Johns Hopkins University Secondary Support Initiative (JHUSSI)  

Methods in Science

 

 

Curiosity is a fundamental human trait. Science instruction can guide children to become critical thinkers by allowing them to follow their natural curiosities and develop scientific inquiries. While the focus of science instruction differs based on grade level, generally students will be exposed to the following topics:

  • Earth and space sciences, the branch of science that deals with the physical earth and its atmosphere, such as geology, oceanography, meteorology, or astronomy.
     
  • Biology, the study of the structure, function, growth, evolution, and distribution of living and non-living organisms (Biology Online, 2012).
     
  • Chemistry, the science of how materials form, their composition and attributes, how they transform, and the energy they consume or release through these transformations (Chemistry 2011, 2014).
     
  • Physics, the branch of science concerned with the nature and properties of matter and energy including mechanics, heat, light and other radiation, sound, electricity, magnetism, and the structure of atoms.
     
  • Psychology, the study of the behavior of humans and animals (American Psychological Association, 2014).

‚ÄčWhen developing a science curriculum or learning goal, students should be expected to practice and gain knowledge in the Four Strands of Scientific Proficiency (National Research Council, 2007): 

  • Strand 1: Know, use, and interpret scientific explanations of the natural world. This strand includes students’ ability to acquire facts about the scientific world and to use those facts to develop their arguments and explanations (NCR, 2007).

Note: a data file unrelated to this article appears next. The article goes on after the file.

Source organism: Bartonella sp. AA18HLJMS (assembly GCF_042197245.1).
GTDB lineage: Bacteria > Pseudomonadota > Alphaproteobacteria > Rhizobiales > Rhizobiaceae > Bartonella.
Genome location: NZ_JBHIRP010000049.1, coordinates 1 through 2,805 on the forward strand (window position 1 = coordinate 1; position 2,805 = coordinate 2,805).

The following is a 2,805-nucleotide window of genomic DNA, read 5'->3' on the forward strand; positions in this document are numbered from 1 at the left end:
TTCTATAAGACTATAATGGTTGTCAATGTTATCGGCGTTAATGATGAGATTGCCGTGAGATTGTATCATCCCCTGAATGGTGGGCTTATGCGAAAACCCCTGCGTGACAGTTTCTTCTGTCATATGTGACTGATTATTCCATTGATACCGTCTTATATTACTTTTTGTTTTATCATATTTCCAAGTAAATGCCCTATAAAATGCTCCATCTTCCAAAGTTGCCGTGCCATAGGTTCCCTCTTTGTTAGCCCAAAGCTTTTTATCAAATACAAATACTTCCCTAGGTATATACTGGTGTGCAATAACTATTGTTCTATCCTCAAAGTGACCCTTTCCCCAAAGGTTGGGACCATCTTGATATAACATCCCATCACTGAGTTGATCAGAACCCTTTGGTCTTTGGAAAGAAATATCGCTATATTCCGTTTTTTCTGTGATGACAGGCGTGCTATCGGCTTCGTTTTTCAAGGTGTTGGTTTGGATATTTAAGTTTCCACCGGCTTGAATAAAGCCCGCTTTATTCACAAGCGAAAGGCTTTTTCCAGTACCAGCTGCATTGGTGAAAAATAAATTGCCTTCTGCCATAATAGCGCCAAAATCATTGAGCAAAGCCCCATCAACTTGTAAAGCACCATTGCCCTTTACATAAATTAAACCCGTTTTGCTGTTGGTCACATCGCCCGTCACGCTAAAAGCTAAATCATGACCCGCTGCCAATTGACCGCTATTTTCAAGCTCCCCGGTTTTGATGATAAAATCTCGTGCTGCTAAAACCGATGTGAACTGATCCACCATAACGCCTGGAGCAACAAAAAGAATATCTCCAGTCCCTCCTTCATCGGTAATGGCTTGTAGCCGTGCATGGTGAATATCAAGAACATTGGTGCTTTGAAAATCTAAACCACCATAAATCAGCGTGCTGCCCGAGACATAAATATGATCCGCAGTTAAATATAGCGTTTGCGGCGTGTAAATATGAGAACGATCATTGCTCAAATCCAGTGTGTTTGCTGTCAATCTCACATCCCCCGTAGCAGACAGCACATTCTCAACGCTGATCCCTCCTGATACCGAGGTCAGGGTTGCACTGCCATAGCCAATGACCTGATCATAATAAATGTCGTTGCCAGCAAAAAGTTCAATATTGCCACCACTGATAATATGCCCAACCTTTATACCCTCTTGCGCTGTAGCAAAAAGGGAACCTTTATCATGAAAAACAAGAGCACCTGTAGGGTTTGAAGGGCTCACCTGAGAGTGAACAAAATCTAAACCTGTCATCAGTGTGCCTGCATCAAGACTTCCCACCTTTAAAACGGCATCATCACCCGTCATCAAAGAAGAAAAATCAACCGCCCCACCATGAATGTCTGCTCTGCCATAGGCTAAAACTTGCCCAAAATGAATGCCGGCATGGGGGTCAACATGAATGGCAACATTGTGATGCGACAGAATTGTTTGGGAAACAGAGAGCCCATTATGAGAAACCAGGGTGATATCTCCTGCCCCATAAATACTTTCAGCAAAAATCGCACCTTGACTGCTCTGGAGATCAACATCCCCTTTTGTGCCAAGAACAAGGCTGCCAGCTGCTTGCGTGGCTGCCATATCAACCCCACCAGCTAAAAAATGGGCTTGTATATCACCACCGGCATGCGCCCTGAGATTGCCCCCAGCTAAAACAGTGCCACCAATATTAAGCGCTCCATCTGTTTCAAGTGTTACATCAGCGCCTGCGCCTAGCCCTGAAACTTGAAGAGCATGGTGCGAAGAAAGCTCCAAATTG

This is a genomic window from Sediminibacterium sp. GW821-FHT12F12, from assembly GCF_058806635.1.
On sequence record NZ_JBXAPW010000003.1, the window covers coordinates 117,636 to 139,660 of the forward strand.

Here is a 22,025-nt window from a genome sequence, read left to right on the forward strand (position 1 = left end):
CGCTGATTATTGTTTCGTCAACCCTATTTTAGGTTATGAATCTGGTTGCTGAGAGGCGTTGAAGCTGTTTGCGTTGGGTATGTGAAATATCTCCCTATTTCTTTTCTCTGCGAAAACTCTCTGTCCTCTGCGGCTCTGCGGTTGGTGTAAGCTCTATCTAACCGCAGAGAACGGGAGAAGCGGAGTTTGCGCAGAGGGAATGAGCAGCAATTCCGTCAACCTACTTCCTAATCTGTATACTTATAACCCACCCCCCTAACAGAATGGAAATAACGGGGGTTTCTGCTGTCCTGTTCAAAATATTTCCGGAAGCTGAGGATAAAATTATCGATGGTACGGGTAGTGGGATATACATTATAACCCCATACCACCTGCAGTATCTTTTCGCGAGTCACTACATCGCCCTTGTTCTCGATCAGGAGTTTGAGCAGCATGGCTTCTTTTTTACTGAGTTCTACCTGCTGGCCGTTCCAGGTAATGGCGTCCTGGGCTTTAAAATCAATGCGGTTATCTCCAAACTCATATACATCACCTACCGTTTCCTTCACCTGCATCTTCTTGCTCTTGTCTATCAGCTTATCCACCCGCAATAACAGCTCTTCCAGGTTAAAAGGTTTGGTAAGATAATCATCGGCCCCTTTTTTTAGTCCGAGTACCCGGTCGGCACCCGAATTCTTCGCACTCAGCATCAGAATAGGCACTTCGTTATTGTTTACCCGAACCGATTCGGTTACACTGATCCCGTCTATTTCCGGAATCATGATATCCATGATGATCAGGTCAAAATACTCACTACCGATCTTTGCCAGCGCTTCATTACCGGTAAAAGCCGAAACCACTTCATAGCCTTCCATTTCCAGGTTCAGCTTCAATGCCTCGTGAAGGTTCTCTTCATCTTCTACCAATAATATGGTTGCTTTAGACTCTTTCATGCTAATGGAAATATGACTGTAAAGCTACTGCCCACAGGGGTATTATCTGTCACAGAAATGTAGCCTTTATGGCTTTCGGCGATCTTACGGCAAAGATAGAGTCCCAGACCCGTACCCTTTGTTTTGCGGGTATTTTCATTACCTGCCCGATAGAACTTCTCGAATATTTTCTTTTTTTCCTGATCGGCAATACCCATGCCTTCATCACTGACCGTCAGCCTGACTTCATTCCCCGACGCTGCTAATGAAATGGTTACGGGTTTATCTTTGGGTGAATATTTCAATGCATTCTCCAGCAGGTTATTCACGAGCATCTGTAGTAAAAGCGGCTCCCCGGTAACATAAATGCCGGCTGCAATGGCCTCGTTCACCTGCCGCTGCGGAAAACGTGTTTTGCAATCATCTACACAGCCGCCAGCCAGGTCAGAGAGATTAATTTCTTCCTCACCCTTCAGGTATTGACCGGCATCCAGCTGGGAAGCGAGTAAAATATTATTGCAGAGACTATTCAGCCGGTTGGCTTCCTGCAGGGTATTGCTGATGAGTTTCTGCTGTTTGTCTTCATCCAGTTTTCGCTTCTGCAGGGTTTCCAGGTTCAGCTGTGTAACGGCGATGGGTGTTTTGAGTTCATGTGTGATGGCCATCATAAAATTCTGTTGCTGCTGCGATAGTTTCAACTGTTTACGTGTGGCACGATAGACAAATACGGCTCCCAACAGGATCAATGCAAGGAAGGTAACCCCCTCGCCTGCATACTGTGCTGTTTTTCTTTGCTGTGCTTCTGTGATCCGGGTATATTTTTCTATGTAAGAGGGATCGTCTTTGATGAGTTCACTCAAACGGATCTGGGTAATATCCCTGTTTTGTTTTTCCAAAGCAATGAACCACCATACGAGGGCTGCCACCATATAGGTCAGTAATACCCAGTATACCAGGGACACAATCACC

• Strand 2: Generate and evaluate scientific evidence and explanations. This strand encompasses the skills needed to use the data generated by empirical investigations to refine and defend scientific arguments (NCR, 2007).
     
  • Strand 3: Understand the nature and development of scientific knowledge. This strand focuses on students’ abilities to understand the process for developing scientific knowledge. Students must understand that they gain knowledge by developing a hypothesis, testing their hypothesis, making adjustments, and developing scientific arguments based on their data (NCR, 2007).
     
  • Strand 4: Participate productively in scientific practices and discourse. This strand includes students’ attitude towards science. A student who does not place value in the steps of scientific discovery will unlikely be able to participate as a productive member of scientific endeavors (NCR, 2007).

Students can build their skills with the Four Strands of Scientific Proficiency, as well as explore their natural curiosities through scientific inquiries. Scientific inquiry is the process of developing a question and conducting an investigation to gain information. Through scientific inquiries, students think deeply about a subject matter and experiment with ideas to reach a conclusion. Students should take ownership of their own inquiries. The role of the teacher is to guide children by providing suggestions and asking open-ended questions. Reaching an absolute conclusion is not necessarily an important part of scientific inquiry. Rather the process of investigating an idea and developing a tactical plan is the primary goal. Forming and testing hypotheses enable children to practice valuable critical thinking and problem solving skills (Dyasi, 2000).

 

The Steps of Scientific Inquiry

 

 

The following lessons highlight the use of multiple representations, mnemonic devices, and graphic organizers to enhance science instruction in biology. Through the lessons, students are guided to activate prior knowledge, engage in hands-on experimentation, and generate and discuss their arguments based on their research.